The judgment rendered in Fournier v. Sous-ministre du Revenu du Québec[59] highlights, in the income tax environment, the problem of whether or not a partnership has legal personality. In this matter, the Quebec Ministry of Revenue had sent a notice of assessment to the law firm "Fournier Demers & associés". The partners of the firm then challenged the notice of assessment on the ground that it had not been sent to the appropriate party, a partnership not being a person within the meaning of the Act. The Ministry dismissed the legal argument put forward by the partners of the law firm, ruling that the partnership constitutes a body corporate separate from the partners. The Quebec Court, relying on the judgment rendered by the Quebec Court of Appeal in the case Ville de Québec v. Cie d'immeubles Allard Ltée, concluded that, under the authority of the Civil Code of Lower Canada, the partnership did not have legal personality and, therefore, could not be a taxpayer as defined in the Act. The Court however noted: [translation] "It should be underscored that the Court applies the provisions of the Civil Code of Lower Canada, and it is within the realm of belief that the situation would be different under the authority of the Civil Code of Quebec."[60]

Professor Charlaine Bouchard[61] of the Law Faculty of Laval University moreover notes that a partnership is endowed with a separate patrimony.

If the argument claiming that a partnership has a patrimony separate from its members were to be ultimately confirmed by the Courts, it might be possible to claim that a Quebec-based partnership is a person and therefore a taxpayer[62] for all the purposes of the Act, which would mark a considerable change in the application of the I.T.A. to partnerships. Moreover, this conclusion would lead to fundamental divergences between the treatment of partnerships in the common law provinces, where they are always devoid of a separate legal personality, and partnerships in Quebec.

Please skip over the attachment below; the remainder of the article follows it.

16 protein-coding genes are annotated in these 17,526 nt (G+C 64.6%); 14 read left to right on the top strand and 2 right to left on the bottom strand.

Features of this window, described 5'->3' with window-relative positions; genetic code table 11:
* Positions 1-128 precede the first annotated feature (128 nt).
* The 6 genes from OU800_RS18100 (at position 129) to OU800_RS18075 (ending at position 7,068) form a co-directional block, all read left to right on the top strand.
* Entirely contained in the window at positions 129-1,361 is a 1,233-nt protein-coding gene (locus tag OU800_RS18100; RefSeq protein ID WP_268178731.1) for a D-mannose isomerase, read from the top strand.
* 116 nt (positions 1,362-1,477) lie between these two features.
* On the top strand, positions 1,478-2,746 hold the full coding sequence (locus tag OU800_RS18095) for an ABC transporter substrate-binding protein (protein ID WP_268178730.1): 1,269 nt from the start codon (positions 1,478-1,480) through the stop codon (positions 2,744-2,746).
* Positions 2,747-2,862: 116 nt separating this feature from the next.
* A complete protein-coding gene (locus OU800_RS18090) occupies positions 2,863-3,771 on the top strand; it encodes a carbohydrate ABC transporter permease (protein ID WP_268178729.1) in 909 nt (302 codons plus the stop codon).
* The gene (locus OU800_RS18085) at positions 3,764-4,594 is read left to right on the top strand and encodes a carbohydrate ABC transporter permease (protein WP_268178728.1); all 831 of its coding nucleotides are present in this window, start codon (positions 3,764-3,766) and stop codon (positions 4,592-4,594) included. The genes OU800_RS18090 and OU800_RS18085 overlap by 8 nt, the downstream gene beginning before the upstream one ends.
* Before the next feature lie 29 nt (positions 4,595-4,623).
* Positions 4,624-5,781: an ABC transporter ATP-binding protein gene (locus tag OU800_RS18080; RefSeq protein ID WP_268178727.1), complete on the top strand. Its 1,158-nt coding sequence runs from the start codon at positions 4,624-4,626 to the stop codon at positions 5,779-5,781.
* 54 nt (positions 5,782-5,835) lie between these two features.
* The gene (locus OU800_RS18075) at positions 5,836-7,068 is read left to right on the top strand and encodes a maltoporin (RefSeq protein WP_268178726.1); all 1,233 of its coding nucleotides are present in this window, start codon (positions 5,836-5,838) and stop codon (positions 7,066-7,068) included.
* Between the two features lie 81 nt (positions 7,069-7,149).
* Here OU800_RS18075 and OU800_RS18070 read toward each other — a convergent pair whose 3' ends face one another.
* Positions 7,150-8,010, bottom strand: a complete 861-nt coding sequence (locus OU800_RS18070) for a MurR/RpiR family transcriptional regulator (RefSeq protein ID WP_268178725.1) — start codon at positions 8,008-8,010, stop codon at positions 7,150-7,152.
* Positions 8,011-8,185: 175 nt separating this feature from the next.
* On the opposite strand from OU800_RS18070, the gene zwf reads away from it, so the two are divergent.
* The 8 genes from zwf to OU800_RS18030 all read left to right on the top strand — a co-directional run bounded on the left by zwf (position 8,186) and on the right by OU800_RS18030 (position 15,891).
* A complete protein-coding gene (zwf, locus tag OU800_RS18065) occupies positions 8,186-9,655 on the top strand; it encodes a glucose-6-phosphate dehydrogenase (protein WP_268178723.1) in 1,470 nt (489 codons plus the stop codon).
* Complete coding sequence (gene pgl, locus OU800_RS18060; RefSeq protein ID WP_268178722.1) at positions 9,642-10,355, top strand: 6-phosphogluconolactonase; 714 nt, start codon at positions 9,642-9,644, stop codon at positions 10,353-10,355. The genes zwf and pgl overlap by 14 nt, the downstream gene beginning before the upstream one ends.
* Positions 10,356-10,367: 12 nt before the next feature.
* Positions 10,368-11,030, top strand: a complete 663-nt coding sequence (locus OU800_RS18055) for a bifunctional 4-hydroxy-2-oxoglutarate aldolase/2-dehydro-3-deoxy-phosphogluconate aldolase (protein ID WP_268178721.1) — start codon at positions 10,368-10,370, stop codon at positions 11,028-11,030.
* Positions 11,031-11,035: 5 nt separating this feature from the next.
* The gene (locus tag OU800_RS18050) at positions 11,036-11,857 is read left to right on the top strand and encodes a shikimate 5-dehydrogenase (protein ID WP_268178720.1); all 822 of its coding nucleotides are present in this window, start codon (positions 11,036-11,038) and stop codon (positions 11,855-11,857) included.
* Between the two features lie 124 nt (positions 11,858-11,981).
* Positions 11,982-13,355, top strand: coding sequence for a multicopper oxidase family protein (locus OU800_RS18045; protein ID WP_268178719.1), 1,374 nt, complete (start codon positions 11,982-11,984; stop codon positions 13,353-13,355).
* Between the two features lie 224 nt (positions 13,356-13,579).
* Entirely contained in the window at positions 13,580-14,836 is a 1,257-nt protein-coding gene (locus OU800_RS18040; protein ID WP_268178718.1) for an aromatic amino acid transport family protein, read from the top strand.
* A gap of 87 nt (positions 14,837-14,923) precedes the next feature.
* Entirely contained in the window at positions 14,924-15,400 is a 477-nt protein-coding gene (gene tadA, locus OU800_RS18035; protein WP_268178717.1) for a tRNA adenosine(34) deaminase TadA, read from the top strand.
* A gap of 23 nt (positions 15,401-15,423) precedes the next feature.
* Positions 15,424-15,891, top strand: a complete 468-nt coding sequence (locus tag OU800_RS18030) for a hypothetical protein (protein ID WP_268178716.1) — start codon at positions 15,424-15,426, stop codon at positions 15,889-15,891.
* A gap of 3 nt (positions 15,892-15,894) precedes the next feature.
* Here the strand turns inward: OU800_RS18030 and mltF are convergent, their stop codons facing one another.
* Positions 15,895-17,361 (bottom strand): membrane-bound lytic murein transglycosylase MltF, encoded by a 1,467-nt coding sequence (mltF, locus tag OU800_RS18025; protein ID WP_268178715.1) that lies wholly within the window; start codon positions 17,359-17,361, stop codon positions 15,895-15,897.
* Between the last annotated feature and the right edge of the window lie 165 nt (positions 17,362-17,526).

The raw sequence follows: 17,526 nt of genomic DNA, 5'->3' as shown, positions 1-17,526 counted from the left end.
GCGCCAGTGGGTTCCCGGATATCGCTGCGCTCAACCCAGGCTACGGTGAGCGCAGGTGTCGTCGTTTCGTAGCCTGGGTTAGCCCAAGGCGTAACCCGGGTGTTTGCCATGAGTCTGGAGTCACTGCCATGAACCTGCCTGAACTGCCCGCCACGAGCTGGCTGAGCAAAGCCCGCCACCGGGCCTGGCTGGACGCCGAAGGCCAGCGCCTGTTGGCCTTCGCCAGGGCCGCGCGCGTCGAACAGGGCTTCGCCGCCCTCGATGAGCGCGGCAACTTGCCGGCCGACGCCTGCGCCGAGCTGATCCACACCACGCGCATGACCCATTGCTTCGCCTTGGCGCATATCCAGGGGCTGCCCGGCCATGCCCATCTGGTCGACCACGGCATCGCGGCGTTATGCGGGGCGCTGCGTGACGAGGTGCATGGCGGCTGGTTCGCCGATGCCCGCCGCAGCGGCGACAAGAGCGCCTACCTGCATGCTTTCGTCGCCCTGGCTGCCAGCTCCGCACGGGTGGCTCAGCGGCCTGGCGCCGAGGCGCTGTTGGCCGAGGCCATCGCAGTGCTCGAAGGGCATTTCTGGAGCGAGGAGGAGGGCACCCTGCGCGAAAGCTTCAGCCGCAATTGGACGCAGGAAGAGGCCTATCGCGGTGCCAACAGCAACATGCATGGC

So as to make the use of partnerships, as tax vehicles, less reliant on the uncertain evolution of doctrine and case law, it might be desirable to extend the presumption contained in paragraph 96(1)(a), relative to the separate personality of a partnership, to all the purposes of the Act and not to limit it to income calculation. Ms. Prieur noted in this respect:

La première présomption consiste à considérer la société de personnes comme si elle était une personne distincte. Aurait-il été plus efficace de l'inscrire immédiatement comme une « personne » à la définition du paragraphe 248(1) L.I.R. et d'éviter ces présomptions?[63]